22. 22.
    Dalle, F, Charles, PF, Blanc, K, Caillot, D, Chavanet, P, Dromer, F, Bornin, A 2005Cryptococcus neoformans Galactoxylomannan contains an Epitope(s) that is cross-reactive with Aspergillus GalactoyxylomannanJ Clin Microbiol4320292031CrossRefGoogle Scholar
  23. 23.
    Ikeda, R, Sugita, T, Shinoda, T 2000Serological relationships of Cryptococcus spp: Distribution of antigenic factors in Cryptococcus and intraspecies diversityJ Clin Microbiol3840214025PubMedGoogle Scholar
  24. 24.
    Ramani, R, Gromadzki, S, Pincus, D, Salkin, IF, Chaturvedi, V 1998Efficacy of AP120C and ID32C systems for identification of common and rare clinical yeast isolatesJ Clin Microbiol3632963308Google Scholar
  25. 25.
    Reilly, A, Salkin, IF, McGinnis, MR, Gromadzki, S, Pasarell, L, Kemna, M, Higgins Salfinger, N M 1999Evaluation of mycology laboratory proficiency testingJ Clin Microbiol3722972305PubMedGoogle Scholar
  26. 26.
    Cuenca-Estrella, M, Gomez-Lopez, A, Mellado, E, Garcia-Effron, G, Rodriguez-Tudela, JL 2004In vitro activities of Ravuconazole and four other antifungal agents against fluconazole-resistant or susceptible clinical yeast isolatesAntimicrobiol Agent4831073111CrossRefGoogle Scholar
  27. 27.
    Chaturvedi, S, Dyavaiah, M, Larsen, RA, Chaturvedi, V 2005Cryptococcus gattii in AIDS patients, Southern CaliforniaEmerg Infect Dis1116861692PubMedGoogle Scholar
  28. 28.
    Evenson, A, Lamb, JW 1964Slime flux of mesquite as a new saprophytic source of Cryptococcus neoformansJ Bacteriol88542PubMedGoogle Scholar
  29. 29.
    Katsu, M, Kidd, S, Ando, A, Moretti-Branchini, ML, Mikami, Y, Nishimura, K, Meyer, W 2004The internal transcribed spacers and 5.8 S rRNA gene show extensive diversity among isolates of the Cryptococcus neoformans species complexFEMS Yeast Res4377388CrossRefPubMedGoogle Scholar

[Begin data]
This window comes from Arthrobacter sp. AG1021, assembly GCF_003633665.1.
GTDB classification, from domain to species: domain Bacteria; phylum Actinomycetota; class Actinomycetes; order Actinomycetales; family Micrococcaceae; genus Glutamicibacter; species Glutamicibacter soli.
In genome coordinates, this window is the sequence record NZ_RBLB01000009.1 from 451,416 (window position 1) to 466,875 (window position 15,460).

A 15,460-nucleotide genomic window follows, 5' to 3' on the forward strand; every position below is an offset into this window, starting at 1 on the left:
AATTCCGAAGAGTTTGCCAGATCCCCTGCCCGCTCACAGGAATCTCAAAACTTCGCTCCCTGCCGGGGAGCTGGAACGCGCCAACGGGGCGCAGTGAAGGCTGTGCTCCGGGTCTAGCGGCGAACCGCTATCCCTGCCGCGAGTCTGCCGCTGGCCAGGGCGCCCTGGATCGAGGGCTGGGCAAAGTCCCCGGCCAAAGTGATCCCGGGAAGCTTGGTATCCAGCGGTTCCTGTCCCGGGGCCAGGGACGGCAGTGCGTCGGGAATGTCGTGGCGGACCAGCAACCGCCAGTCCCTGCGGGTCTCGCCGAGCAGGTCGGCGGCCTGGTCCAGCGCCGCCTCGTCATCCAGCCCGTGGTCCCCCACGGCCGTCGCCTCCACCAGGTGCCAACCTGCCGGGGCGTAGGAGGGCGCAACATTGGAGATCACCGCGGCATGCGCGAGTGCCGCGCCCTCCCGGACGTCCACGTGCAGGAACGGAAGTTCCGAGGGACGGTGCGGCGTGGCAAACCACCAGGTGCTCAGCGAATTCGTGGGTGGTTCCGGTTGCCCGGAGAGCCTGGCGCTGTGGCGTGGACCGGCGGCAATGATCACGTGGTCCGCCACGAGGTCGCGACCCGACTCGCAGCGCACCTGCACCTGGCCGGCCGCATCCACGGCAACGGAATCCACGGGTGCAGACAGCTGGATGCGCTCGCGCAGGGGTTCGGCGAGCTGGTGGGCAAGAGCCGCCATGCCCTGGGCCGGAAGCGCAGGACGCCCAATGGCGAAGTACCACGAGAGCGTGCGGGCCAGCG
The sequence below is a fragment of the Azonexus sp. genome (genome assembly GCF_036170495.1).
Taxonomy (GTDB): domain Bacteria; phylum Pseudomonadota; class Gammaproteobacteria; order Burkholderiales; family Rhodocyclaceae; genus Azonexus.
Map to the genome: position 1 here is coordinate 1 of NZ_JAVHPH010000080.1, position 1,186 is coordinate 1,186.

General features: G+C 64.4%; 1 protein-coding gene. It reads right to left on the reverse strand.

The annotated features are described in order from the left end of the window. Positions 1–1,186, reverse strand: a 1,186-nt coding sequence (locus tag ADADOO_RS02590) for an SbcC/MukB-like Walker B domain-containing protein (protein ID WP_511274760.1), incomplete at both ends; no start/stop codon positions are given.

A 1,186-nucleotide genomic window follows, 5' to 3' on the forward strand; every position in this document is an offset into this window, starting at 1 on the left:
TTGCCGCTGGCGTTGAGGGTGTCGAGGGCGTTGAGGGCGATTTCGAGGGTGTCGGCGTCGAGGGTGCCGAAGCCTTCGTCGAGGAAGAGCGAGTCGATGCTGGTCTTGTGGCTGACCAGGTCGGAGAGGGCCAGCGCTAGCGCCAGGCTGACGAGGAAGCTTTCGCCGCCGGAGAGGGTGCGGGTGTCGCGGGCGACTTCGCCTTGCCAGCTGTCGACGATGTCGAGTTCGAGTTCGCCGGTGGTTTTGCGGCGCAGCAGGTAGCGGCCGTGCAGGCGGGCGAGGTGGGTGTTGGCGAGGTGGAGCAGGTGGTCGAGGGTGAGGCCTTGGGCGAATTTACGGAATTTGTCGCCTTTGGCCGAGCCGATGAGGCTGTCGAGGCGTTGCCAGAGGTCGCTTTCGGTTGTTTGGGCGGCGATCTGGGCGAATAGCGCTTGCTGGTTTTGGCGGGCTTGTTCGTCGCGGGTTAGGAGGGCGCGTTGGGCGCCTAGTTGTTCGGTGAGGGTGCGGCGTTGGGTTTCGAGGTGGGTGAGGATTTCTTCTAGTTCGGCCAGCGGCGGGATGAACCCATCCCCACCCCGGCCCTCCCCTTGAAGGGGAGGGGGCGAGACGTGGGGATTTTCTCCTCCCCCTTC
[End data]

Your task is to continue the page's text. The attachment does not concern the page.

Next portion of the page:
30. 30.
    Lazera, MS, Pires, FD, Camillo-Coura, L, Nishikawa, MM, Bezerra, CC, Trilles, I, Wanke, B 1996Natural habitat of Cryptococcus neoformans var. neoformans in decaying wood forming hollows in living treesJ Med Vet Mycol34127131CrossRefPubMedGoogle Scholar
  31. 31.
    Lazera, MS, Salmito Cavalcanti, MA, Londero, AT, Trilles, I, Nishikawa, MM, Wanke, B 2000Possible primary ecological niche of Cryptococcus neoformansMed Mycol38379383PubMedGoogle Scholar
  32. 32.
    Sugita, T, Takashima, M, Ikeda, R, Nakase, T, Shinoda, T 2000Intraspecies diversity of C. laurentii, as revealed by sequences of ITS regions and 28s rRNA gene and toxonomic position of C. laurentii clinical isolatesJ Clin Microbiol5614681471Google Scholar

Copyright information

© Springer 2006

Authors and Affiliations

  • Tera Filion
    • 1
  • Sarah Kidd
    • 3
  • Karen Aguirre
    • 2
    • 4
  1. 1.Department of BiologyClarkson UniversityPotsdamUSA
  2. 2.Department of BiologyCoastal Carolina UniversityConwayUSA
  3. 3.School of Occupational and Environmental HygieneUniversity of British ColumbiaVancouverCanada
  4. 4.Trudeau InstituteSaranac LakeUSA

Personalised recommendations